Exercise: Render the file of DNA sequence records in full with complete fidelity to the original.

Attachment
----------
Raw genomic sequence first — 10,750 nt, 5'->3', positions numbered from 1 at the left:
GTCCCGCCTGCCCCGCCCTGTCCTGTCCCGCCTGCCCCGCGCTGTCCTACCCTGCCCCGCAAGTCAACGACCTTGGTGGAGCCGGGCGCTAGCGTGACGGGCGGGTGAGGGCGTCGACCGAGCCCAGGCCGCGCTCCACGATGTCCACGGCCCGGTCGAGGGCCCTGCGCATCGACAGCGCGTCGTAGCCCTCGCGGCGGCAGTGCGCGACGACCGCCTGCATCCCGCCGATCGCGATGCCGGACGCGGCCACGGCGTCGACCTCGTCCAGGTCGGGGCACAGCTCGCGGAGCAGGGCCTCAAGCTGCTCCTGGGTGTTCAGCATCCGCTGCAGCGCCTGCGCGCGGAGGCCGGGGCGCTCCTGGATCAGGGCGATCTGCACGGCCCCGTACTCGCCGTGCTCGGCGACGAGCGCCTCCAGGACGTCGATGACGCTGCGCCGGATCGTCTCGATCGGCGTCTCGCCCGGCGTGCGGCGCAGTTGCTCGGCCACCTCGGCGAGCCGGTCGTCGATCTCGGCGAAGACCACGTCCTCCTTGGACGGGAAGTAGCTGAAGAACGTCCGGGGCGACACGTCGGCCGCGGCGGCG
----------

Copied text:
Raw genomic sequence first — 10,750 nt, 5'->3', positions numbered from 1 at the left:
GTCCCGCCTGCCCCGCCCTGTCCTGTCCCGCCTGCCCCGCGCTGTCCTACCCTGCCCCGCAAGTCAACGACCTTGGTGGAGCCGGGCGCTAGCGTGACGGGCGGGTGAGGGCGTCGACCGAGCCCAGGCCGCGCTCCACGATGTCCACGGCCCGGTCGAGGGCCCTGCGCATCGACAGCGCGTCGTAGCCCTCGCGGCGGCAGTGCGCGACGACCGCCTGCATCCCGCCGATCGCGATGCCGGACGCGGCCACGGCGTCGACCTCGTCCAGGTCGGGGCACAGCTCGCGGAGCAGGGCCTCAAGCTGCTCCTGGGTGTTCAGCATCCGCTGCAGCGCCTGCGCGCGGAGGCCGGGGCGCTCCTGGATCAGGGCGATCTGCACGGCCCCGTACTCGCCGTGCTCGGCGACGAGCGCCTCCAGGACGTCGATGACGCTGCGCCGGATCGTCTCGATCGGCGTCTCGCCCGGCGTGCGGCGCAGTTGCTCGGCCACCTCGGCGAGCCGGTCGTCGATCTCGGCGAAGACCACGTCCTCCTTGGACGGGAAGTAGCTGAAGAACGTCCGGGGCGACACGTCGGCCGCGGCGGCG